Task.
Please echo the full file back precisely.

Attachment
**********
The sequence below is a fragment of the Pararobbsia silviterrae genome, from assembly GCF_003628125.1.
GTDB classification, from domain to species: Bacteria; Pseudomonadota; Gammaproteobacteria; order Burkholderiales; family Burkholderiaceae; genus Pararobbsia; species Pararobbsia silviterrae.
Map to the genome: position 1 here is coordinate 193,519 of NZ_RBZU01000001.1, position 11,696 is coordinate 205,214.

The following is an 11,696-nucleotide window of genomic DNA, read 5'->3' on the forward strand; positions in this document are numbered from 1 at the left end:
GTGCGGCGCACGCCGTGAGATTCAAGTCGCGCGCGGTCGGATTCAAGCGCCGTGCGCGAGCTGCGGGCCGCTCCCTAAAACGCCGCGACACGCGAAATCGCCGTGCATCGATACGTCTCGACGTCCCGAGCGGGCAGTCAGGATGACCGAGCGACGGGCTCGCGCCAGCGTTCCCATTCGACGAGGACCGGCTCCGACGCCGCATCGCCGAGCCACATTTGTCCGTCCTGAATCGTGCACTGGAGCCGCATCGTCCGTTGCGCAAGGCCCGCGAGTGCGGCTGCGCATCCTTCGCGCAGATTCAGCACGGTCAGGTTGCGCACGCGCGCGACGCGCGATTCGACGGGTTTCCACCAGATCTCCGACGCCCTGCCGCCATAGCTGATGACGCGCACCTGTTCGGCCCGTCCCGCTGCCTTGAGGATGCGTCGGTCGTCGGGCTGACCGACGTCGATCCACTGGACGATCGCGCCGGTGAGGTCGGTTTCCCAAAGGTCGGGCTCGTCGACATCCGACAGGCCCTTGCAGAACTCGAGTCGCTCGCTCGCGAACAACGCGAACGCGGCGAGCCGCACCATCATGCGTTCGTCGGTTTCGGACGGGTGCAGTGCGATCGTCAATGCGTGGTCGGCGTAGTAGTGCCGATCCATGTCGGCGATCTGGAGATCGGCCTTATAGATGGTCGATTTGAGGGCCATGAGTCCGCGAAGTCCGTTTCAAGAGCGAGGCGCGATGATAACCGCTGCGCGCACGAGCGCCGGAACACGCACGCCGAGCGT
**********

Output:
The sequence below is a fragment of the Pararobbsia silviterrae genome, from assembly GCF_003628125.1.
GTDB classification, from domain to species: Bacteria; Pseudomonadota; Gammaproteobacteria; order Burkholderiales; family Burkholderiaceae; genus Pararobbsia; species Pararobbsia silviterrae.
Map to the genome: position 1 here is coordinate 193,519 of NZ_RBZU01000001.1, position 11,696 is coordinate 205,214.

The following is an 11,696-nucleotide window of genomic DNA, read 5'->3' on the forward strand; positions in this document are numbered from 1 at the left end:
GTGCGGCGCACGCCGTGAGATTCAAGTCGCGCGCGGTCGGATTCAAGCGCCGTGCGCGAGCTGCGGGCCGCTCCCTAAAACGCCGCGACACGCGAAATCGCCGTGCATCGATACGTCTCGACGTCCCGAGCGGGCAGTCAGGATGACCGAGCGACGGGCTCGCGCCAGCGTTCCCATTCGACGAGGACCGGCTCCGACGCCGCATCGCCGAGCCACATTTGTCCGTCCTGAATCGTGCACTGGAGCCGCATCGTCCGTTGCGCAAGGCCCGCGAGTGCGGCTGCGCATCCTTCGCGCAGATTCAGCACGGTCAGGTTGCGCACGCGCGCGACGCGCGATTCGACGGGTTTCCACCAGATCTCCGACGCCCTGCCGCCATAGCTGATGACGCGCACCTGTTCGGCCCGTCCCGCTGCCTTGAGGATGCGTCGGTCGTCGGGCTGACCGACGTCGATCCACTGGACGATCGCGCCGGTGAGGTCGGTTTCCCAAAGGTCGGGCTCGTCGACATCCGACAGGCCCTTGCAGAACTCGAGTCGCTCGCTCGCGAACAACGCGAACGCGGCGAGCCGCACCATCATGCGTTCGTCGGTTTCGGACGGGTGCAGTGCGATCGTCAATGCGTGGTCGGCGTAGTAGTGCCGATCCATGTCGGCGATCTGGAGATCGGCCTTATAGATGGTCGATTTGAGGGCCATGAGTCCGCGAAGTCCGTTTCAAGAGCGAGGCGCGATGATAACCGCTGCGCGCACGAGCGCCGGAACACGCACGCCGAGCGT